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Putin's Chief Motorcyclist Fails Soviet History Class

  • Robert Coalson

For years now, the criticism that the West is trying to "revise" the history of World War II has been a steady mantra from supporters of Russian President Vladimir Putin.

And many in the West do not fully appreciate the enormous sacrifices of the Soviet people -- who lost an estimated 20 million lives -- to the defeat of Adolf Hitler's Germany.

But on May 1, during a clutch with journalists in the Belarusian city of Brest, it was the turn of Aleksandr Zaldostanov, the leader of the notorious pro-Putin Night Wolves motorcycle club, to indulge in some significant historical revisionism.

A reporter from the independent Belsat asked Zaldostanov to comment on the fact that in the early days of the war, Stalin's Soviet Union and Hitler's Germany were allies.

"The U.S.S.R. sided with Hitler!" Zaldostanov replied in astonishment. "You see how messed up this guy is. Here is a clear example of the mess in some people's heads. The U.S.S.R. sided with Hitler, he's telling me. Either he is insane or he's trolling. What else can I say?"

A few seconds later, he pushed the persistent reporter aside and moved on to the next question.

Ironically, the incident happened in the city of Brest, which in 1939 was in Poland -- and formed part of the border between the Soviet Union and Nazi Germany that was agreed as part of the secret protocol to the infamous Molotov-Ribbentrop Pact. Nazi Germany invaded Poland from the West on September 1, 1939, and the Soviet Union invaded from the east on September 17.

Nazi-Soviet Parade

Just a few days later, Poland was all but finished militarily, and the two invading armies held a joint military parade in Brest on September 22, 1939, in a dark parallel to the more famous meeting toward the end of the war of Soviet and American troops on Germany's Elbe River on April 25, 1945.

The joint parade was just the most visible moment in a long period of military and economic cooperation between Germany and the Soviet Union that stretched back to the 1920s and only ended with the Nazi invasion of the Soviet Union on June 21, 1941.

WATCH: Soviet And German Soldiers March Together In Brest

Both countries were aggrieved by the peace settlements that ended World War I and sought to undermine them.

According to British historian John Erickson in his 2001 book The Soviet High Command, Soviet diplomats approached their German counterparts about partitioning Poland several times in the 1920s.

Although Germany was forbidden by the Versailles Treaty from having an air force, the Junkers firm created a factory outside Moscow and Luftwaffe pilots trained near Lipetsk. The Germans practiced the blitzkrieg at a tank school in Kazan and produced banned chemical weapons in Samara Oblast. German submarines hid from Versailles inspectors at a base near Murmansk.

However, Stalin's most fateful involvement in Germany in the 1920s was political. He stubbornly banned the Soviet-controlled Communist Party of Germany from cooperating in any way with the leftist Social-Democratic Party, a policy that helped pave the way for Hitler.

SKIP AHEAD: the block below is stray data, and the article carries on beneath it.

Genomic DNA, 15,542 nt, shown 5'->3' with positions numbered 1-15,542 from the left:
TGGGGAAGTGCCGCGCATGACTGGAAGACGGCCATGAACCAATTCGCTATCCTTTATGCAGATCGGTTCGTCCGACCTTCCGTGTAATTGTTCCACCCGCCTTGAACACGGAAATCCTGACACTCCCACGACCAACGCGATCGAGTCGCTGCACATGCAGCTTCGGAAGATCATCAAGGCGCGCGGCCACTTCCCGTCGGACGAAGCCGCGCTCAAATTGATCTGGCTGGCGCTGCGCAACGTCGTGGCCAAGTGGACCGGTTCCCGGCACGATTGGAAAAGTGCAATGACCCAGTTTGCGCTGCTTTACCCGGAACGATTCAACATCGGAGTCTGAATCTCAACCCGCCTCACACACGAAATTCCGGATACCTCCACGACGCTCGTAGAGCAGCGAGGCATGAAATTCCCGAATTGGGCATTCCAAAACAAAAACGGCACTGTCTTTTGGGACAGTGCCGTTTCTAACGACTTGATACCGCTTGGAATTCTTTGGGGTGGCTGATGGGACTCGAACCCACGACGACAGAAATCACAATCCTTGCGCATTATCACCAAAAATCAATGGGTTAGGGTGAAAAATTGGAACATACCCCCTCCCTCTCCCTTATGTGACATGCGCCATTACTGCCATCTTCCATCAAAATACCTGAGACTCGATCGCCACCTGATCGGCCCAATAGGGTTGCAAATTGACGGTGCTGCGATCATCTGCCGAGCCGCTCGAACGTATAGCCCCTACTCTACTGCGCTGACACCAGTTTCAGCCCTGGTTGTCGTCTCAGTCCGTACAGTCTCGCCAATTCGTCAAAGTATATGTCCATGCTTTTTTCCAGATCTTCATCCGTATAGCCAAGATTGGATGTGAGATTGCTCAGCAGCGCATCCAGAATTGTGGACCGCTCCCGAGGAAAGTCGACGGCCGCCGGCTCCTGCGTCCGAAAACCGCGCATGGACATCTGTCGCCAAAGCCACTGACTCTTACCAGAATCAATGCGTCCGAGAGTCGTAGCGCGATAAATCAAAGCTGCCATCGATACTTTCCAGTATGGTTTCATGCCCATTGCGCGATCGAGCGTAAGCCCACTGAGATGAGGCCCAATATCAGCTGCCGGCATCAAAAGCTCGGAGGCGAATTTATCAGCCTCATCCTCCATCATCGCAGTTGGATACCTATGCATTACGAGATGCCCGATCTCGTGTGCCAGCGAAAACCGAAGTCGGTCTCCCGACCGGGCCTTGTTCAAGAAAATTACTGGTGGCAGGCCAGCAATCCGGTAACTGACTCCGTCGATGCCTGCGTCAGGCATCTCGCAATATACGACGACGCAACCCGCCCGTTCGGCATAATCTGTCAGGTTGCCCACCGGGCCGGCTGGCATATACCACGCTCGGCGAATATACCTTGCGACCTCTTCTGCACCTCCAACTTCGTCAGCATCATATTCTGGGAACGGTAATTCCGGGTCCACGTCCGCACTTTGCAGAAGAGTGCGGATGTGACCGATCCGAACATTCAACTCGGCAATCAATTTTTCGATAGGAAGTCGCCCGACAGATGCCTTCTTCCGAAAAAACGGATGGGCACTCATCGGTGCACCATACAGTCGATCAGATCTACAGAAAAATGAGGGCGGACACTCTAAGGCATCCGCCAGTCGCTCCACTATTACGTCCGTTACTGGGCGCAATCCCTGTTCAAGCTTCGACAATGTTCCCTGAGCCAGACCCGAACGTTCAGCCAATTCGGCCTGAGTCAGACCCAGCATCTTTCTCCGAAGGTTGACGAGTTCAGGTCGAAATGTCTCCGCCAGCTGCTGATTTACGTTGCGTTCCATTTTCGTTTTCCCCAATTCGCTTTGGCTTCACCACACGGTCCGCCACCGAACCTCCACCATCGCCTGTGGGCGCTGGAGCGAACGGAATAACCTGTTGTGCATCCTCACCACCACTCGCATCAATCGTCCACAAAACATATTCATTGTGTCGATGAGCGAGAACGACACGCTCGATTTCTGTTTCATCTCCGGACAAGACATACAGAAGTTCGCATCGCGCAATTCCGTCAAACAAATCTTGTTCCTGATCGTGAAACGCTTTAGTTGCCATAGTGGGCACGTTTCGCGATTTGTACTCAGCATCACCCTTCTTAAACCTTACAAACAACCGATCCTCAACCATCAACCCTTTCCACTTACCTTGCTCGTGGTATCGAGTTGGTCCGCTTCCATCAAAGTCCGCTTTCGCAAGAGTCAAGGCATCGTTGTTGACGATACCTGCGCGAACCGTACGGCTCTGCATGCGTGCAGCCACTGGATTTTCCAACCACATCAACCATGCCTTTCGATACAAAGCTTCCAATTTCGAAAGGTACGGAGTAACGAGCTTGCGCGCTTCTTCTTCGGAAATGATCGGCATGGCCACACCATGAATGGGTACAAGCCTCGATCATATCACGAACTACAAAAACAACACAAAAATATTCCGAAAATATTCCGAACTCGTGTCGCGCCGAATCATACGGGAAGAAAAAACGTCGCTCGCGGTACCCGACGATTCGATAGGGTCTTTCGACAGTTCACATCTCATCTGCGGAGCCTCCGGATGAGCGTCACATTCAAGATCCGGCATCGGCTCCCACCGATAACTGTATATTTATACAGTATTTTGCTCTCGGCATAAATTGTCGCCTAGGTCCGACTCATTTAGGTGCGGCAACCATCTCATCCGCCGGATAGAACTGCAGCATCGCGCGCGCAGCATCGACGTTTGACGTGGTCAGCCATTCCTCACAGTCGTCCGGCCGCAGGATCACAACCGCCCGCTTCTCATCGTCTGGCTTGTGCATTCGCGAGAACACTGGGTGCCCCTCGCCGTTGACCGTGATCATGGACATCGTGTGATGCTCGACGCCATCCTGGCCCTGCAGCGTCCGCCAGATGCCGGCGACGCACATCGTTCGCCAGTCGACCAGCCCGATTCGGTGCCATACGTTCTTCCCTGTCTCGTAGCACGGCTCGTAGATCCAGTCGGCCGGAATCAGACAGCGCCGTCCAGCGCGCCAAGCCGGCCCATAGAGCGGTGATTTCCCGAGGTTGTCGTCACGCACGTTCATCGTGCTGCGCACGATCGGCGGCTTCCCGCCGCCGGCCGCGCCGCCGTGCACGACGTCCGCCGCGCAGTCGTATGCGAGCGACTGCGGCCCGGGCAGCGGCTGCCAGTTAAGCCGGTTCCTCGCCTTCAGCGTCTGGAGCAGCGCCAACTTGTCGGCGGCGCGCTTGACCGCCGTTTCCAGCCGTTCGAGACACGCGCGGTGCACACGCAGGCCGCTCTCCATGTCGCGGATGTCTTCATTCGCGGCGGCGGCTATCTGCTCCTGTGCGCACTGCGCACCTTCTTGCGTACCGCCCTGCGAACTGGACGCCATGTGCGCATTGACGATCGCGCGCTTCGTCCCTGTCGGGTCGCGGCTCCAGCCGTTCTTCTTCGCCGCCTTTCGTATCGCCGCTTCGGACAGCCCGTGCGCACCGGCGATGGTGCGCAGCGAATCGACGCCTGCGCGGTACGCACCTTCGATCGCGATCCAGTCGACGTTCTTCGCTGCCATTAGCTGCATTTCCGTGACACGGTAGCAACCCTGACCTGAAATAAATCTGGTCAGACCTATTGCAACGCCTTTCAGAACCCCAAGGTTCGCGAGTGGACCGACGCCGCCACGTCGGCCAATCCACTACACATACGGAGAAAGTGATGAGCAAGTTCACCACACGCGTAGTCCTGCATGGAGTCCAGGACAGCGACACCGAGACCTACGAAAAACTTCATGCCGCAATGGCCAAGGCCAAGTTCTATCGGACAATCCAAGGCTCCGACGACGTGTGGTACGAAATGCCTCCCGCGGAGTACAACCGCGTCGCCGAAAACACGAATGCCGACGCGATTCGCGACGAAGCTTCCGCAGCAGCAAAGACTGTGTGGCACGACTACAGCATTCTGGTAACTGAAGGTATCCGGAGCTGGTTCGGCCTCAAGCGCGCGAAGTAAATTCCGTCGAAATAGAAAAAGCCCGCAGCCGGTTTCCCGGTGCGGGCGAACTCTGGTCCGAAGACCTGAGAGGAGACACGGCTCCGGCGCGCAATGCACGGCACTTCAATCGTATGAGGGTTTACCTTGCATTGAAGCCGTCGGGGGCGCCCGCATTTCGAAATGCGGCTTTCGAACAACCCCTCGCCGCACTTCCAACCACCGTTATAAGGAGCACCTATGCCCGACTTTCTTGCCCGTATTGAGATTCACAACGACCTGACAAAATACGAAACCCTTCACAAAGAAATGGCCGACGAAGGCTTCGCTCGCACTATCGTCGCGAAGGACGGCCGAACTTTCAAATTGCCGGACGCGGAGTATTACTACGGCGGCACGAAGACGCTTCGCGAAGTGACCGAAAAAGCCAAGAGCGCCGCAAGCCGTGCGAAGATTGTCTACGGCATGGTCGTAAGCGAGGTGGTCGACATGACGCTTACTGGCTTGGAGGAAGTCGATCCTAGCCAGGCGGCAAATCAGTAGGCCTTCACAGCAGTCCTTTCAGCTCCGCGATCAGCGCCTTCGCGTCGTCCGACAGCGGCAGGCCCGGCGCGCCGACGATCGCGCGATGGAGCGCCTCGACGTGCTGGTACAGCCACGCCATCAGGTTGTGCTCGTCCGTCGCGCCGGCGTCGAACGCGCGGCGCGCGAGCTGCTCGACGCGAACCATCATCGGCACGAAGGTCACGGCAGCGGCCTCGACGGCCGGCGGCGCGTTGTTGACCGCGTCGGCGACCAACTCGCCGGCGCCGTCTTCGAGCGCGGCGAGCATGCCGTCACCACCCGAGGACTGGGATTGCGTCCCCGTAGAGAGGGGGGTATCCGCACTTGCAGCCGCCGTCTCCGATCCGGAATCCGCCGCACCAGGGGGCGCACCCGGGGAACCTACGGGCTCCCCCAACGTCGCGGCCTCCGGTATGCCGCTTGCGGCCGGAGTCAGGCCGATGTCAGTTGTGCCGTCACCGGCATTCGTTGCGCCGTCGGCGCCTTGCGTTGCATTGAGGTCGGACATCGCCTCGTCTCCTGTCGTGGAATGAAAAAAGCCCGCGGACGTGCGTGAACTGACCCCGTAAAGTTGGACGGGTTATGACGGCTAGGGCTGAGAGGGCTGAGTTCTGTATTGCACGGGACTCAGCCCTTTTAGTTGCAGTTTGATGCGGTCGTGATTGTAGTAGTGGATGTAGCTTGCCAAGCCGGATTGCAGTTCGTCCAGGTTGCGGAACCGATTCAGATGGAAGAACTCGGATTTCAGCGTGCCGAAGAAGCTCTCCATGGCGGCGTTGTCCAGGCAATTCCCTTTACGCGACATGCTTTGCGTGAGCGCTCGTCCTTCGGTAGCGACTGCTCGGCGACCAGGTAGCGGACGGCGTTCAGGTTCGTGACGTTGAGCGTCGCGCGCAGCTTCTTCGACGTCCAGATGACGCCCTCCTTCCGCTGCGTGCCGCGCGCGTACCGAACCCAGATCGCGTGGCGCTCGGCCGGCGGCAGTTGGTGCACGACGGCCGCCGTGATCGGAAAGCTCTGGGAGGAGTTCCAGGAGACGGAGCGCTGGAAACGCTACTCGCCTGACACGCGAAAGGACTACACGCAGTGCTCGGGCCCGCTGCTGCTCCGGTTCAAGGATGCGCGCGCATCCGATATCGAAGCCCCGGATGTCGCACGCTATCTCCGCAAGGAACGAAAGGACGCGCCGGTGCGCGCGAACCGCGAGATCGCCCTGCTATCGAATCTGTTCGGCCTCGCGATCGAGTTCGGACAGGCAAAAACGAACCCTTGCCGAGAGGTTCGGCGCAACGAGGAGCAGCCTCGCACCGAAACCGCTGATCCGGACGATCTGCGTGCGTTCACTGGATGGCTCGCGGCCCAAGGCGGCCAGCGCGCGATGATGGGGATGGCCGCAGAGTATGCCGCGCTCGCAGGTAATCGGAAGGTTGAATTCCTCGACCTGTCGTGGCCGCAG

Relations slowed considerably after Hitler's rise to power, mostly because of Hitler's avowed anticommunism and anti-Slavic racism. The 1930s were a difficult time in European international relations, with all countries struggling to boost their security in a growing atmosphere of mutual mistrust. Numerous bids at various collective-security arrangements failed, as did the West's de facto policy of appeasing Hitler.

'Planting Ideas'

In the summer of 1939, Stalin entered into talks with Germany that resulted in the Molotov-Ribbentrop Pact in August of that year. This was accompanied at almost the same time by the German-Soviet Commercial Agreement, under which the Soviet Union agreed to provide massive amounts of raw materials to Hitler's regime.

Under the secret protocols to the nonaggression pact, the two countries agreed to divide up Central Europe, with the Soviet Union taking eastern Poland, the three Baltic states, and the Romanian region of Bessarabia. Until the 1990s, the Soviet (and, later, Russian) government denied the very existence of the secret Molotov-Ribbentrop protocols.

One week after the signing, Hitler invaded Poland. Two weeks later, the Soviet Union followed suit. In late September and early October, the Soviet Union occupied the Baltic states. In October 1940, Germany and the Soviet Union briefly negotiated a draft treaty under which the Soviet Union would join Germany, Japan, and Italy as an Axis power. By that time, however, Hitler had already made up his mind to invade the Soviet Union, so those talks came to nothing.

The biker Zaldostanov's ignorance -- feigned or not -- of the Soviet Union's cooperation with Hitler's Germany and their joint invasion of Poland in 1939 found a more alarming echo last week in a comment by Russian General Aleksandr Kirilin, an aide to Defense Minister Sergei Shoigu, on Russian radio.

Criticizing the Polish government's policies on Soviet war memorials, Kirilin said "it is not appropriate for a European state that was occupied by Nazi Germany and could not get rid of the Nazi occupation if not for the Soviet Union's help."

"Attempts are being made to plant the idea in our minds that we invaded them," he concluded.

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